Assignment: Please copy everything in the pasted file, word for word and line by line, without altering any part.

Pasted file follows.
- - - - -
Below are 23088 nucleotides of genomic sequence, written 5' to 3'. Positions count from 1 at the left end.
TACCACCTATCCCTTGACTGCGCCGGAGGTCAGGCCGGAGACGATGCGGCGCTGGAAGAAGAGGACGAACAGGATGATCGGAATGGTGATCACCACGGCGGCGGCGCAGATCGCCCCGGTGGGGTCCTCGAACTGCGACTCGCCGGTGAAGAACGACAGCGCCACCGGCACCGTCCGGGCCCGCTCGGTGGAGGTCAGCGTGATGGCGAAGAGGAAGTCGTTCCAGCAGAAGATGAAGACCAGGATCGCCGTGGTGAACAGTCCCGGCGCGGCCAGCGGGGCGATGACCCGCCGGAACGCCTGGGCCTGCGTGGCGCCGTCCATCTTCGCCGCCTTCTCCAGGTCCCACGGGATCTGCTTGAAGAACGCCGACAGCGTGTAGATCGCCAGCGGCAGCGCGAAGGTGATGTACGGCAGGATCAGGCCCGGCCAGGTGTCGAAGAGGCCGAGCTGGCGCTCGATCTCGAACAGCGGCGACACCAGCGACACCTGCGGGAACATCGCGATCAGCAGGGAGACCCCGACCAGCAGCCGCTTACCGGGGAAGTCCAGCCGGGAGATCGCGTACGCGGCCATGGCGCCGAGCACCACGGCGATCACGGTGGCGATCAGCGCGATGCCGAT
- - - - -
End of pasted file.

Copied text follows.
Below are 23088 nucleotides of genomic sequence, written 5' to 3'. Positions count from 1 at the left end.
TACCACCTATCCCTTGACTGCGCCGGAGGTCAGGCCGGAGACGATGCGGCGCTGGAAGAAGAGGACGAACAGGATGATCGGAATGGTGATCACCACGGCGGCGGCGCAGATCGCCCCGGTGGGGTCCTCGAACTGCGACTCGCCGGTGAAGAACGACAGCGCCACCGGCACCGTCCGGGCCCGCTCGGTGGAGGTCAGCGTGATGGCGAAGAGGAAGTCGTTCCAGCAGAAGATGAAGACCAGGATCGCCGTGGTGAACAGTCCCGGCGCGGCCAGCGGGGCGATGACCCGCCGGAACGCCTGGGCCTGCGTGGCGCCGTCCATCTTCGCCGCCTTCTCCAGGTCCCACGGGATCTGCTTGAAGAACGCCGACAGCGTGTAGATCGCCAGCGGCAGCGCGAAGGTGATGTACGGCAGGATCAGGCCCGGCCAGGTGTCGAAGAGGCCGAGCTGGCGCTCGATCTCGAACAGCGGCGACACCAGCGACACCTGCGGGAACATCGCGATCAGCAGGGAGACCCCGACCAGCAGCCGCTTACCGGGGAAGTCCAGCCGGGAGATCGCGTACGCGGCCATGGCGCCGAGCACCACGGCGATCACGGTGGCGATCAGCGCGATGCCGAT